Surveyor's pocket sextant.

Made:
1795-1805 in Strand
maker:
William Cary

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Pocket sextant by Cary, 1795-1805. Black and white photograph, taken in 1948, from the Science Museum photographic
Science Museum Group Collection
© The Board of Trustees of the Science Museum

Surveyor's pocket sextant made by William Cary, London, about 1800. Lacquered brass frame, polished limb, a detachable wooden handle. Signed on the crossbar: Cary London. Brass scale from -5° to 150° every 1°, measuring to 125° (digits read from the pivot). Brass vernier to 1', zero at the left. There is no tangent or clamping screw; no shades. Index glass without adjustment; adjustment of the horizon glass by a fixed milled screw. Sight vane with one pinhole. Wooden keystone box containing in the lid a label of the Geological Survey of Great Britain marked in MS: H.W. Bristow | 28 Jermyn Street | SW [and] agenda | 6747. Used for field mapping during the Peninsular War, 1808-1814.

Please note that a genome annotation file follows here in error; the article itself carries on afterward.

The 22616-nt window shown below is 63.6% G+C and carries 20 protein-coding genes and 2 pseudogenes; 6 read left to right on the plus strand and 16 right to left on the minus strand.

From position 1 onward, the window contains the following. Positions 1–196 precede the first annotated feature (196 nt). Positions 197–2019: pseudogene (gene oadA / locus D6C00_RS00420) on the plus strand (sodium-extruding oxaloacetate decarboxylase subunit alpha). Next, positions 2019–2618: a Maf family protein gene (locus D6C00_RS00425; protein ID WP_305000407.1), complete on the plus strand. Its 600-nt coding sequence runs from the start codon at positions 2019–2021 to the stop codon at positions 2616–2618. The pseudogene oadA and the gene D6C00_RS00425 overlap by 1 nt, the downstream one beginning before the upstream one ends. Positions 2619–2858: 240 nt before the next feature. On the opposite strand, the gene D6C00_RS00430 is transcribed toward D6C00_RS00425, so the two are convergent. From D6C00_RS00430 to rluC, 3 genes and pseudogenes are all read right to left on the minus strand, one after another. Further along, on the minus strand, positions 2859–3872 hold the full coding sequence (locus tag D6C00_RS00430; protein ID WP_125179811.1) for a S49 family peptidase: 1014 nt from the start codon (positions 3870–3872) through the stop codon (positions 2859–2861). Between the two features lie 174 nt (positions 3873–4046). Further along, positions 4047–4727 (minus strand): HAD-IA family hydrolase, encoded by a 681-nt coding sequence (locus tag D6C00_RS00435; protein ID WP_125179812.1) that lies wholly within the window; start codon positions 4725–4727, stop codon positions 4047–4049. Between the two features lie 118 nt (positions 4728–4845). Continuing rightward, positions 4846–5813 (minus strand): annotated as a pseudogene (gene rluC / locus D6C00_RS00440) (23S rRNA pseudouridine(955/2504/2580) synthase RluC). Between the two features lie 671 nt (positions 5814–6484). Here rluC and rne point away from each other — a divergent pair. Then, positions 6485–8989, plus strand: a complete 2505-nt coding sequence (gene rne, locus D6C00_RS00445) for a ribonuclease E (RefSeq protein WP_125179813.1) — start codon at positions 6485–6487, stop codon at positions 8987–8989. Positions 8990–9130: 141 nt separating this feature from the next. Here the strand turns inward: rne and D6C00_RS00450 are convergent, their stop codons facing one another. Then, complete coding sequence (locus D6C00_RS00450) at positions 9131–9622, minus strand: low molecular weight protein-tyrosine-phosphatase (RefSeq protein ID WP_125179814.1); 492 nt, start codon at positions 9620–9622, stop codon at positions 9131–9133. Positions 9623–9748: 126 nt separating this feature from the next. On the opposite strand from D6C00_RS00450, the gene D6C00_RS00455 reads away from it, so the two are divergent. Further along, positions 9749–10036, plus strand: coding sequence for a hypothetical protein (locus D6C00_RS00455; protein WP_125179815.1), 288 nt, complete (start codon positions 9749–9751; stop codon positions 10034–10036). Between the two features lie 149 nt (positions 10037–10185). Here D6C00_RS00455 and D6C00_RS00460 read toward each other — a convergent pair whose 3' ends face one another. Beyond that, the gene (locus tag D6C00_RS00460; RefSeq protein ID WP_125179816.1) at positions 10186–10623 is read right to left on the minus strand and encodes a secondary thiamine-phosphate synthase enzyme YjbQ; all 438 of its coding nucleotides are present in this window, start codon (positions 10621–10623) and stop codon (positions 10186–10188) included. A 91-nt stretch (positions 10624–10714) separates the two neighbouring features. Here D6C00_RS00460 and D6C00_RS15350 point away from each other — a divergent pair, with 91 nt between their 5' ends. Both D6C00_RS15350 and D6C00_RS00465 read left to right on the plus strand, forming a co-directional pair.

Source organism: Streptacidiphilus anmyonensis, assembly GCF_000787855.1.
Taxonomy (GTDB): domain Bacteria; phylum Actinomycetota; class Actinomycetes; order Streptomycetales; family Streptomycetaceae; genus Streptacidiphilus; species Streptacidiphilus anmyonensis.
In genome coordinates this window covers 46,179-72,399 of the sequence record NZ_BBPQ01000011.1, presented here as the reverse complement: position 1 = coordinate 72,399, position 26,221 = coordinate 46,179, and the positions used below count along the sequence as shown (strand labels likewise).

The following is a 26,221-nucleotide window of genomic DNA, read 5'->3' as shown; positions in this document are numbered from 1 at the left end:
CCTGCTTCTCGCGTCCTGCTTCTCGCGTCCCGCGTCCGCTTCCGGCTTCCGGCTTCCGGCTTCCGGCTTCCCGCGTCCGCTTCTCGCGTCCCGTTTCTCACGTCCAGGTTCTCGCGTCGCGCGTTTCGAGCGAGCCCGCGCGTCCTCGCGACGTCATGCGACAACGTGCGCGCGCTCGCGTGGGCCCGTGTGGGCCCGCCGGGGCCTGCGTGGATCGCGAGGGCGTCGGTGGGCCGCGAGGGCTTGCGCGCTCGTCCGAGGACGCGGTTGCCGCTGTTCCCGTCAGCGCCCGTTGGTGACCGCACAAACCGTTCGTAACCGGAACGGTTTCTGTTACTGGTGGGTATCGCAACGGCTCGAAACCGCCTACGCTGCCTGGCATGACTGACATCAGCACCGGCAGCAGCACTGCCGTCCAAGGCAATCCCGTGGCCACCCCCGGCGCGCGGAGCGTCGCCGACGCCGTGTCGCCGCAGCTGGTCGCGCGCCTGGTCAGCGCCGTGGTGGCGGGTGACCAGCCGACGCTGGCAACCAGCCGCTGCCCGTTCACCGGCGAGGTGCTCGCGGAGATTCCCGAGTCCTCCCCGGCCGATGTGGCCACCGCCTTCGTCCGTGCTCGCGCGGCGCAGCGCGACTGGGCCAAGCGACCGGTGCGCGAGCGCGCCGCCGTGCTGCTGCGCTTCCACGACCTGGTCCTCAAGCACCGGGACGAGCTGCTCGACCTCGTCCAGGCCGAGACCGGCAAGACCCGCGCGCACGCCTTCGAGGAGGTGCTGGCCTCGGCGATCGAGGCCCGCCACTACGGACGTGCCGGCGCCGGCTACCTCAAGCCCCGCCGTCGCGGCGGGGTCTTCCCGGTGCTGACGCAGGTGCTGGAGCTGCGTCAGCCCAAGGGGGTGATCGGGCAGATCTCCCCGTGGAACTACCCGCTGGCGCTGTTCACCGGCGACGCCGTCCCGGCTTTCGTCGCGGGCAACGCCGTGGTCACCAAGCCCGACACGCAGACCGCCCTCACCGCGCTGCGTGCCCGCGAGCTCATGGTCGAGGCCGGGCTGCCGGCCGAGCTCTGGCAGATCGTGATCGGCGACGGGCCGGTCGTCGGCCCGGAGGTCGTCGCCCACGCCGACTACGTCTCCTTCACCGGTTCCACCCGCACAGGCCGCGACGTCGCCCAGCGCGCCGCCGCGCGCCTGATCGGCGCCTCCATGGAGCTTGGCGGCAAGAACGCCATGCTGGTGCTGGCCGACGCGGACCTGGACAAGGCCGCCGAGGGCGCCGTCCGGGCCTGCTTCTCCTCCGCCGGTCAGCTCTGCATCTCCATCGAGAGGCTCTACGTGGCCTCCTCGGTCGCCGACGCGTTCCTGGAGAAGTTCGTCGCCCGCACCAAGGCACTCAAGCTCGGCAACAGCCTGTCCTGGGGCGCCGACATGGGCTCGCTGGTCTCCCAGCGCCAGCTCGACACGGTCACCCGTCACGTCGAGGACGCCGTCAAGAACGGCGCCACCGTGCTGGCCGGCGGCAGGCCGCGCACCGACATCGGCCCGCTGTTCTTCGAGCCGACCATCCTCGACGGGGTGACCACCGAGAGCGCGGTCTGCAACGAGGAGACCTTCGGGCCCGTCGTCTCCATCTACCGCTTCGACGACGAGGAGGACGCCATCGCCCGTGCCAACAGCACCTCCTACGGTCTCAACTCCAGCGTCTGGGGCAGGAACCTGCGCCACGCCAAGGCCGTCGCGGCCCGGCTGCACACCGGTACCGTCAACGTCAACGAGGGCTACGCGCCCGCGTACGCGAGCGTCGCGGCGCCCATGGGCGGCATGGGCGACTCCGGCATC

Details

Category:
Surveying
Object Number:
1876-1034
Materials:
base, mahogany, sextant, brass, sextant, glass
type:
surveyor's sextant
taxonomy:
  • furnishing and equipment
  • measuring device - instrument
  • sextant
  • furnishing and equipment
  • measuring device - instrument
  • sounding sextant
credit:
Bristow, H.W.
status:
Loan

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